18 Lessons We Learned from Divorce Court’s Judge Lynn, Hello Divorce

18 Lessons We Learned from Divorce Court’s Judge Lynn

Recently, Hello Divorce founder and CEO, Erin Levine, sat down with Judge Lynn Toler of Divorce Court fame. Since she stepped down from the Divorce Court bench, Judge Lynn has endeared herself to her over half a million social media followers with her wit, charisma, and practical relationship advice.

Judge Lynn and Erin’s conversation ranged from whether or not “having your day in court” is important to get over a cheater (and everywhere in between). Here we breakdown some of Judge Lynn’s most quotable answers and advice.

Erin: Should you stay or should you go? How do you know when it is time to leave a relationship?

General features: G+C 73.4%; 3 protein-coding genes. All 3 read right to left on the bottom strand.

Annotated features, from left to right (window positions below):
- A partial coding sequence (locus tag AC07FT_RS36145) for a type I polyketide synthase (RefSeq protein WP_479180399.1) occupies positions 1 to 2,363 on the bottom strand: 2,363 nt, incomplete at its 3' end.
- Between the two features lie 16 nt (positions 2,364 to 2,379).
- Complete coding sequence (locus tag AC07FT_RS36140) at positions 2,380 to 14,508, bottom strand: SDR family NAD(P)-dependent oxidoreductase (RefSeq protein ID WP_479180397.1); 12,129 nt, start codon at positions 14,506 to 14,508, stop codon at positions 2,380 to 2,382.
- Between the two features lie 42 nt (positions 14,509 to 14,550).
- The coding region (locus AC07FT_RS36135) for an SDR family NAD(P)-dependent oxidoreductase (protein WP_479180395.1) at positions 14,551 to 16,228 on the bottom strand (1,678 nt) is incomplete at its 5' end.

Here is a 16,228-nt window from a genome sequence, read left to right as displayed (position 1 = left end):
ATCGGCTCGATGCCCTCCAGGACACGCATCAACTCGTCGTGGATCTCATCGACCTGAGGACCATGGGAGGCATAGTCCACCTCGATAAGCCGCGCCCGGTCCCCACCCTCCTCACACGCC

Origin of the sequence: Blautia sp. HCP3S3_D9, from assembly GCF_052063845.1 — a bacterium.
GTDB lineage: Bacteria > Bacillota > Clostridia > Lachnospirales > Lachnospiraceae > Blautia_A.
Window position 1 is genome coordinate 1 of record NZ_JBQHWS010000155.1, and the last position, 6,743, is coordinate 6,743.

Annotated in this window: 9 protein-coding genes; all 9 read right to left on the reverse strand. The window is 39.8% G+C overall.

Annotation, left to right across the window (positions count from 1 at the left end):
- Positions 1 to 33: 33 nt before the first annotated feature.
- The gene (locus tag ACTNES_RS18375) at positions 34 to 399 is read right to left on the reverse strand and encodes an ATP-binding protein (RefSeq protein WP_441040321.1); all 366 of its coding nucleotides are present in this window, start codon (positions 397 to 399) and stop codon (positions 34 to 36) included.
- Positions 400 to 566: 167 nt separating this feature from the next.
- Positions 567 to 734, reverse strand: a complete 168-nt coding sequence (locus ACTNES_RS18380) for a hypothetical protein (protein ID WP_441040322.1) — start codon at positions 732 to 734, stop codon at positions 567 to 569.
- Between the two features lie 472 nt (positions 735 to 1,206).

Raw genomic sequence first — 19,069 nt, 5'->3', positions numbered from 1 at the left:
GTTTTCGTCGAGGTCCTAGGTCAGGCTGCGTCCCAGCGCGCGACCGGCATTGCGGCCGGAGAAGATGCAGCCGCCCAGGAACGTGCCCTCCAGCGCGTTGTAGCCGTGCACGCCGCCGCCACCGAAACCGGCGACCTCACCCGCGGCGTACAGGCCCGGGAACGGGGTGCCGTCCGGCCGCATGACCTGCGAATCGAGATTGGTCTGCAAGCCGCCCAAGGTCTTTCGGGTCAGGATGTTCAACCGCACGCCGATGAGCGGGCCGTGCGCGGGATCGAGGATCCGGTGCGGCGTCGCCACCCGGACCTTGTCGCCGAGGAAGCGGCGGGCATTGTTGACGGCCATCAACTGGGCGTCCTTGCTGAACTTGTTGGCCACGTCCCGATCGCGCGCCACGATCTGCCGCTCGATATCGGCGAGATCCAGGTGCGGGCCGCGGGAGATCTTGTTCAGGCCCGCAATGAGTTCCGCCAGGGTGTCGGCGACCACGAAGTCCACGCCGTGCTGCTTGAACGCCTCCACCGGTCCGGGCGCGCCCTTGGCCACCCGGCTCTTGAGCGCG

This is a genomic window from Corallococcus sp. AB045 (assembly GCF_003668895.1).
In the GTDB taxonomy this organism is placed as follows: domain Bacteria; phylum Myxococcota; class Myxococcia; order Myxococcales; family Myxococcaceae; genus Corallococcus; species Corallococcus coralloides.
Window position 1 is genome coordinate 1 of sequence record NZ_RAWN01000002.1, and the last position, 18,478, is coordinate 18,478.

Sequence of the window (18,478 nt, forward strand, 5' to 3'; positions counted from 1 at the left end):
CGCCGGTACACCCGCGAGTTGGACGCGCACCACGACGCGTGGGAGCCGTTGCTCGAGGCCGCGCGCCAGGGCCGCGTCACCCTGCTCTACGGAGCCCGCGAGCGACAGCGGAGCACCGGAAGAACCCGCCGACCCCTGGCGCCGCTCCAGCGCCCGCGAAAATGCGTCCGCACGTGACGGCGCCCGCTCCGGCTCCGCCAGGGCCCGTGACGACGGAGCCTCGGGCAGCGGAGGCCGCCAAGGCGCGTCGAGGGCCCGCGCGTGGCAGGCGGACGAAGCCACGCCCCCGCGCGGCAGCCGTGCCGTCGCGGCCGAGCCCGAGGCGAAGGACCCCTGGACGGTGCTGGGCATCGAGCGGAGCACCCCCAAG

Judge Lynn: It depends on the nature of the troubles that you have. If you’re in an abusive relationship, now is always the time. But now is the time in a safe manner. So, it not may not be immediately, but now is the time to find the way out because it becomes the most dangerous as a person gets ready to leave. So that’s one section over there. 18 Lessons We Learned from Divorce Court’s Judge Lynn, Hello Divorce

If you’re talking about a cheat, then what you have to determine is this: can you get over it or not? Assume you were the one that was cheating on: if you can get over it and work through it, you should do that. But if you can’t get over it and you’re resentful for it, and you’ve done everything in your marital arsenal, and you’ve tried everything so that when you do make the decision to head to the door you say, there was nothing more I could have done. You don’t want to leave having thought there is more I could have done.